Sunday, August 03, 2008

Traveling From Brooklyn to China - 20 Minutes in my Mazda

I get most of my news and information from The New York Times, and as a result, I view the world through a liberally-tinted lens.

Ain't nothing wrong with that. And besides, along with news and opinion, I also discover great places to eat and drink in and around the city of New York – places that I wouldn’t have known about otherwise.

For example, this past week’s NYTimes article about authentic Chinese food in Flushing, Queens piqued my curiosity. So, Jaimi and I decided to venture forth from the generally non-Asian confines of DUMBO, Brooklyn for a taste of China.

Queens Chinatown is the real deal. If you knew zero English, and only how to speak Chinese, you’d get around perfectly fine. Also, if you’re a vegetarian (as Jaimi is) and you want to make sure you’re not getting any pork in that so-called "shrimp-vegetable taste" dumpling, you need some help.

So I enlisted the assistance of two fine, young, ethnically Chinese gentlemen from work – Dennis and Jimmy.

Dennis, as he put it, is about as Chinese as I am. But he still knows his way around the neighborhood rather well.

Dennis enjoys good food, Coca-Cola, and risking his life by wearing a Red Sox hat in New York.

Jimmy, on the other hand, is a flowing fountain of Chinese culinary, cultural, historical, and political knowledge. Not only that, but he grew up in Flushing. He’ll point you to the best place for bubble tea, or the best meat on a stick.

He could probably be the mayor of Chinatown if he had any interest in local politics.

Anyway, our first stop was the Flushing Mall. Not much of a shopping destination by any account – a Verizon stand, a wedding photo studio, and a plant shop seem to be the anchor stores. But the basement level food court is where we planned to spend our hard-earned Washingtons - and maybe a few Lincolns.

The food court consists of 8 or 10 vendors of varying menu sizes. Some specialize in just a few items, whereas others serve everything from soup, to dumplings, to steak, to chicken hearts on a stick.

Jimmy led us on a quick walkthrough, and as we gazed at the menus and open kitchens, he added historical context and sociopolitical commentary wherever appropriate.

It was as informative as a course at the University of Phoenix Online. And as you’ll soon see, even more delicious.

We decided to start with some traditional Taiwanese cuisine from the Ay-Chung stand. Ordering things that Jaimi could share with me (no land or air meat, but seafood is okay) we got a bowl of squid thick noodle soup, and a shrimp pancake.

First the soup. I found the menu’s designer to be disingenuous at worst, and ambiguous at best. The broth was indeed thick, but the noodles were not – they were the thin cellophane kind.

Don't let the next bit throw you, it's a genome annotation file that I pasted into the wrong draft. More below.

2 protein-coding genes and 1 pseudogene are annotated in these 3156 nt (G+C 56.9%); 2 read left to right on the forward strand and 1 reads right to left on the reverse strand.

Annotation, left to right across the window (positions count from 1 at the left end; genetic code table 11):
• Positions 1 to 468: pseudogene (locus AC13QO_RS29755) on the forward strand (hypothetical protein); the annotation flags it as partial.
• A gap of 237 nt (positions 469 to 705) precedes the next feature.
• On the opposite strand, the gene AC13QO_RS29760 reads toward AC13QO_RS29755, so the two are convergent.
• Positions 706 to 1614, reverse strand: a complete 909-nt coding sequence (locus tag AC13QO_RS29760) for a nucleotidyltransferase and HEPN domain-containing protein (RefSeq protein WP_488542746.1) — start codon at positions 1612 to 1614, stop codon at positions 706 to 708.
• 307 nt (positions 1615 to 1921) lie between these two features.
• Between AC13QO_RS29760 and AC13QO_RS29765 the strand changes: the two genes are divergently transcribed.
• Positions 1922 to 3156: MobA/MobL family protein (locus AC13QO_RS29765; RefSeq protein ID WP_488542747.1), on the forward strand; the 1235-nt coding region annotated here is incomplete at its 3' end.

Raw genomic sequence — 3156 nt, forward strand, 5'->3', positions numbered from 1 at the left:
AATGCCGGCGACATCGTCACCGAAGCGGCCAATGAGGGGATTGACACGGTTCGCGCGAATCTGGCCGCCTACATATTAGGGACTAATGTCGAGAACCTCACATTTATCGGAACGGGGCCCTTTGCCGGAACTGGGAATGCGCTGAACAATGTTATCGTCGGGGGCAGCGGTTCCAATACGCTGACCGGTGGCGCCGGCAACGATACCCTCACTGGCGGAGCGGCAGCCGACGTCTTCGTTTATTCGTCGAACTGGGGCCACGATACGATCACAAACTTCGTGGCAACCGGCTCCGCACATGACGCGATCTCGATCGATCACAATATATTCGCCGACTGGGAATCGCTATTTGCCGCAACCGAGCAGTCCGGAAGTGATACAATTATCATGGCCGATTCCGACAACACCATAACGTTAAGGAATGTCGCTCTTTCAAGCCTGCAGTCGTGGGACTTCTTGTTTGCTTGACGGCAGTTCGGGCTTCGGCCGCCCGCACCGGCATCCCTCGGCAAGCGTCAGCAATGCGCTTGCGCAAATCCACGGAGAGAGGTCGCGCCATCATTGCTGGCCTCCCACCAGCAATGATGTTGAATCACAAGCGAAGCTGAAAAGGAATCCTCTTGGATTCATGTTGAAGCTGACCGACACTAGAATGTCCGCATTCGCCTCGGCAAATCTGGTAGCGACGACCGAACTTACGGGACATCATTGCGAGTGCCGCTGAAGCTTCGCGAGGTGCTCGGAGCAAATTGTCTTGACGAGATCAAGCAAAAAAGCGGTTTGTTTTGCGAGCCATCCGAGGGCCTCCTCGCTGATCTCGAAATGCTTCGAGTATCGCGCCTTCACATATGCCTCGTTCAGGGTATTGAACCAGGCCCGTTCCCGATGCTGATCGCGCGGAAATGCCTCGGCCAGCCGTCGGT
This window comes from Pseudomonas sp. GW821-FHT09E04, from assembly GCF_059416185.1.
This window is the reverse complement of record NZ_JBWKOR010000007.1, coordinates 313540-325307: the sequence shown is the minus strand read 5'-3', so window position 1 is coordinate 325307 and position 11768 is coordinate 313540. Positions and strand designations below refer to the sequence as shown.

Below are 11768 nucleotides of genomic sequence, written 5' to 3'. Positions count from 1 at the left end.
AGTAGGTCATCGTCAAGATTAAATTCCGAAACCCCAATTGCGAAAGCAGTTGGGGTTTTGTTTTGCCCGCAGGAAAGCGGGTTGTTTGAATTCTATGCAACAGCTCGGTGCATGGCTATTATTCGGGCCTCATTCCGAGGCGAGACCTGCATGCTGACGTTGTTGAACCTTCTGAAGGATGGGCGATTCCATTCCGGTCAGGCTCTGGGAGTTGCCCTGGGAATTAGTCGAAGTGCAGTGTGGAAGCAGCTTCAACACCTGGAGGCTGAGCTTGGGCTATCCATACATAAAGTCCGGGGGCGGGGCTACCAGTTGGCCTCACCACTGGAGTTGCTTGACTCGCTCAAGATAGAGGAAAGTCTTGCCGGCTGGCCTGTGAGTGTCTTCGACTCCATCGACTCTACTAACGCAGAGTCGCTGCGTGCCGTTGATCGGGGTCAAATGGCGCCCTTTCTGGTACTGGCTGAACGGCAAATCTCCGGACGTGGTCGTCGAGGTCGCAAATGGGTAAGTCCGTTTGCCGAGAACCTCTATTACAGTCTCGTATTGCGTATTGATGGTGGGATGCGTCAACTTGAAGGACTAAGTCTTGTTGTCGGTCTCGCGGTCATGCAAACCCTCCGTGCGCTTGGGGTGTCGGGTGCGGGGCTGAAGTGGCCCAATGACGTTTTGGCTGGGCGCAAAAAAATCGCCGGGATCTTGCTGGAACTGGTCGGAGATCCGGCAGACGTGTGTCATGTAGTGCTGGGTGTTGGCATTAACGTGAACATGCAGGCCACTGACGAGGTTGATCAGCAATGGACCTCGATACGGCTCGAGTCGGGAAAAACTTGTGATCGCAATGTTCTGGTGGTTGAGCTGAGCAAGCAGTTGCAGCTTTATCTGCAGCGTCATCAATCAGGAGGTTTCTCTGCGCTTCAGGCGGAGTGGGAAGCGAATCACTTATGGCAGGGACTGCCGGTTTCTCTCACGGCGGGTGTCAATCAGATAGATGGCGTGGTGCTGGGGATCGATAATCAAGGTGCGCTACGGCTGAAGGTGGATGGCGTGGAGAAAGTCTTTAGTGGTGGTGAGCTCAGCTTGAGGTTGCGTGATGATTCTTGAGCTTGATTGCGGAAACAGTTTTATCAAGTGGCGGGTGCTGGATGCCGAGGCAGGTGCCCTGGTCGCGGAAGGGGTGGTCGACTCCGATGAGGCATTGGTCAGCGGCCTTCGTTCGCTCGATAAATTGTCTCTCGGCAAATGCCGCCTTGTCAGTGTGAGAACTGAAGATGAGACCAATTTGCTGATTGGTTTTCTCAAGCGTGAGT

Squid thick noodle soup. Thick soup, yes. Noodles? Skinny as Kate Moss.

Still, the soup was steaming hot, savory, and filling. For $5.50 you get a giant-ass bowl of soup – enough for two people to share.

The shrimp pancake was even better – and its description wasn’t misleading at all. Loads of shrimp mixed with eggs and bok choy, formed into a pancake shape. This was topped with sauce, and a chewy, glutenous rice dough of some sort.

Forkful of savory shrimp pancake. Very tasty. Too slippery to use chopsticks - at least for this amateur.

Very tasty. Fo shizzle.

Jimmy had a pork dry noodle dish, that he described as "Chinese pork Sloppy Joe over fettucine."

Jimmy, master of all that is Chinese, enjoys his Sloppy Chinese Joe Noodles.

Indeed, it was tasty and a little sloppy.

Dennis ordered a hearty-looking pork chop platter. This guy can eat like a cowboy, and let's leave it at that.

A steaming plate of pork chop, noodles, and veggies.

Our next stop was the second level of the mall, to a little, out of the way Shandong dumpling shop. The crowd gathered around a counter, behind which stood four little ladies busily assembling dumplings by hand, and dropping them into pots of boiling water. Their kitchen looked like your grandmother's house - out of date all-white appliances and all - except with 4 industrial-sized sinks off to one side.

We ordered a plate of pork/shrimp/chive dumplings with a side of kimchi.

Dumpling glamour shot.

The flavor was fresh and savory. The dumplings were juicy and satisfying. The dipping sauce was like crack - I couldn't get enough, and it was only 50 cents for another serving.

I couldn't get enough of that sauce. They had to restrain me from eating the chopsticks.

Our after-lunch activities included bubble tea from the Ten Ren tea shop and meat on a stick from an old street vendor - honey green tea flavor, with fun, chewy, slightly sweet tapioca balls, and spicy beef, respectively. Although I probably would try spicy beef bubble tea if they offered it.

Thanks again to Dennis and Jimmy for steering us in all the right directions. We'll definitely be headed back to Flushing - maybe even on our own next time.

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JG said...

wow, those are some amazing pictures. i wonder who took them.

The Mill said...

Oh crap!

Yes, Jaimi did an amazing job with all of the pictures. Thank you dear!!

Dennis said...

Hanging out with The Mill outside of work was a lot of fun.

I must say, he's a fine gentlemen whether at work or in Flushing.

I'll have to see how he is in Dumbo, but that requires The Mill to throw that apartment warming party!!!

All in all, a great day (a little warm and muggy though)!

The Mill said...

Dennis, you will be the first to know when Millapalooza is scheduled in Brooklyn.